Near-future ocean warming and acidification alter foraging behaviour, locomotion, and metabolic rate in a keystone marine mollusc

Horwitz, Rael, Norin, Tommy, Watson, Sue-Ann, Pistevos, Jennifer C.A., Beldade, Ricardo, Hacquart, Simon, Gattuso, Jean-Pierre, Rodolfo-Metalpa, Riccardo, Vidal-Dupiol, Jeremie, Killen, Shaun S., and Mills, Suzanne C. (2020) Near-future ocean warming and acidification alter foraging behaviour, locomotion, and metabolic rate in a keystone marine mollusc. Scientific Reports, 10. 5461.

[img]
Preview
PDF (Published Version) - Published Version
Available under License Creative Commons Attribution.

Download (1MB) | Preview
View at Publisher Website: https://doi.org/10.1038/s41598-020-62304...
 
1
19


Abstract

Environmentally-induced changes in fitness are mediated by direct effects on physiology and behaviour, which are tightly linked. We investigated how predicted ocean warming (OW) and acidification (OA) affect key ecological behaviours (locomotion speed and foraging success) and metabolic rate of a keystone marine mollusc, the sea hare Stylocheilus striatus, a specialist grazer of the toxic cyanobacterium Lyngbya majuscula. We acclimated sea hares to OW and/or OA across three developmental stages (metamorphic, juvenile, and adult) or as adults only, and compare these to sea hares maintained under current-day conditions. Generally, locomotion speed and time to locate food were reduced similar to 1.5- to 2-fold when the stressors (OW or OA) were experienced in isolation, but reduced similar to 3-fold when combined. Decision-making was also severely altered, with correct foraging choice nearly 40% lower under combined stressors. Metabolic rate appeared to acclimate to the stressors in isolation, but was significantly elevated under combined stressors. Overall, sea hares that developed under OW and/or OA exhibited a less severe impact, indicating beneficial phenotypic plasticity. Reduced foraging success coupled with increased metabolic demands may impact fitness in this species and highlight potentially large ecological consequences under unabated OW and OA, namely in regulating toxic cyanobacteria blooms on coral reefs.

Item ID: 64332
Item Type: Article (Research - C1)
ISSN: 2045-2322
Copyright Information: Open Access This article is licensed under a Creative Commons Attribution 4.0 International License, which permits use, sharing, adaptation, distribution and reproduction in any medium or format, as long as you give appropriate credit to the original author(s) and the source, provide a link to the Cre-ative Commons license, and indicate if changes were made. The images or other third party material in this article are included in the article’s Creative Commons license, unless indicated otherwise in a credit line to the material. If material is not included in the article’s Creative Commons license and your intended use is not per-mitted by statutory regulation or exceeds the permitted use, you will need to obtain permission directly from the copyright holder. To view a copy of this license, visit http://creativecommons.org/licenses/by/4.0/.© The Author(s) 2020.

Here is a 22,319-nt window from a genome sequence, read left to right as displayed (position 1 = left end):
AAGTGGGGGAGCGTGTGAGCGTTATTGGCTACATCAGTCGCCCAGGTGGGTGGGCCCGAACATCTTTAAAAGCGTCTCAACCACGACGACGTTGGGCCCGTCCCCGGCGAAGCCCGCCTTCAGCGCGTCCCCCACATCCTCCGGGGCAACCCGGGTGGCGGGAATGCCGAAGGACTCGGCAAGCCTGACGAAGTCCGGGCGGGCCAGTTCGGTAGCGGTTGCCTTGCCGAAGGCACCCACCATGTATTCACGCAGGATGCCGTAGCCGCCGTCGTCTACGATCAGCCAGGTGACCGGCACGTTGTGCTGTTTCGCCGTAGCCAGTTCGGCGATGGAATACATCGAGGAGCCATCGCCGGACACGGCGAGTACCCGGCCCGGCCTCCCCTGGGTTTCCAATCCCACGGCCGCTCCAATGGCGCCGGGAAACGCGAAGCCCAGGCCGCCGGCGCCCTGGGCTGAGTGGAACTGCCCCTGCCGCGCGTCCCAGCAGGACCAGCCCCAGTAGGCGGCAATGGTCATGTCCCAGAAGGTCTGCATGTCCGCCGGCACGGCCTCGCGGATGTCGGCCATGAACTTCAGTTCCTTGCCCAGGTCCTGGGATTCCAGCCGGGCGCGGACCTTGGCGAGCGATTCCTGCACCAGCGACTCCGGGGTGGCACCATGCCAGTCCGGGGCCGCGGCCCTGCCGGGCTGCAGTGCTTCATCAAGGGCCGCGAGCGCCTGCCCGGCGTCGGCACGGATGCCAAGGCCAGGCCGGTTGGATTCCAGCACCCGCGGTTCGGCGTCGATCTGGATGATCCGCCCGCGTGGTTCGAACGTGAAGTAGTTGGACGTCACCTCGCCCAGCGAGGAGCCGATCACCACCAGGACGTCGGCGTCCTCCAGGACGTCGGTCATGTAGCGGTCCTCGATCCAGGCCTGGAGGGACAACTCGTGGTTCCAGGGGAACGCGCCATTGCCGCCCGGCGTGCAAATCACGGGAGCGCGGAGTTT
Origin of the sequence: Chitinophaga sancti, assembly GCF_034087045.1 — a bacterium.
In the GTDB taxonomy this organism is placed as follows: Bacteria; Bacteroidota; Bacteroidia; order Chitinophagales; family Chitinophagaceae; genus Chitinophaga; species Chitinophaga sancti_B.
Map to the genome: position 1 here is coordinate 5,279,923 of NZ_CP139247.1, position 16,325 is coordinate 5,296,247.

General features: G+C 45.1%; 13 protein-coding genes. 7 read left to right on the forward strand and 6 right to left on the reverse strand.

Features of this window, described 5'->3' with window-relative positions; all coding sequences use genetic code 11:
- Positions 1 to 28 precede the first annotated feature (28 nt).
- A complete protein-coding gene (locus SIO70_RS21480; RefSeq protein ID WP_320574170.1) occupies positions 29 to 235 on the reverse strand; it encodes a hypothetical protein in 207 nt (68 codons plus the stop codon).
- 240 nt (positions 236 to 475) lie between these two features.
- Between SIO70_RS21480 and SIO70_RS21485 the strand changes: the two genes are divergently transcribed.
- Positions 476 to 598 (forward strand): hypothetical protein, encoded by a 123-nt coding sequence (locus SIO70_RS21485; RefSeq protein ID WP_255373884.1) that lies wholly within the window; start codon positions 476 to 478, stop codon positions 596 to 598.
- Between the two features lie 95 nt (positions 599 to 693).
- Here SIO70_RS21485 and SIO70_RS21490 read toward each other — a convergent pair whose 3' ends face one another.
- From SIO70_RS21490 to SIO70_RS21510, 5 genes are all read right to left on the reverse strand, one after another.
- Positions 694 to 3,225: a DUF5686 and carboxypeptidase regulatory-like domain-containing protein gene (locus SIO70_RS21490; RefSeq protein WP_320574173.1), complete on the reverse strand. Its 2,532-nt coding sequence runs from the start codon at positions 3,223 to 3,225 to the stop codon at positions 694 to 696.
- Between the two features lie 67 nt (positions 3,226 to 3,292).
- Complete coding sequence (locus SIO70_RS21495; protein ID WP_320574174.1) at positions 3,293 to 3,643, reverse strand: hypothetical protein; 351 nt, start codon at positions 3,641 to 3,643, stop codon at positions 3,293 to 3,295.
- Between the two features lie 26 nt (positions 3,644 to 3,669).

Funders: Labex-CORAIL, TOTAL Foundation, Ministry for an Ecological and Solidary transition (MTES), Foundation for Research on Biodiversity (FRB), Danish Council for Independent Research (DCIR), National Environment Research Council (NERC), European Research Council (ERC)
Projects and Grants: DCIR DFF-4181–00297, NERC Advanced Fellowship NE/J019100/1, ERC 640004
Date Deposited: 09 Sep 2020 07:31
FoR Codes: 31 BIOLOGICAL SCIENCES > 3103 Ecology > 310305 Marine and estuarine ecology (incl. marine ichthyology) @ 100%
SEO Codes: 19 ENVIRONMENTAL POLICY, CLIMATE CHANGE AND NATURAL HAZARDS > 1901 Adaptation to climate change > 190101 Climate change adaptation measures (excl. ecosystem) @ 100%
Downloads: Total: 19
Last 12 Months: 14
More Statistics

Actions (Repository Staff Only)

Item Control Page Item Control Page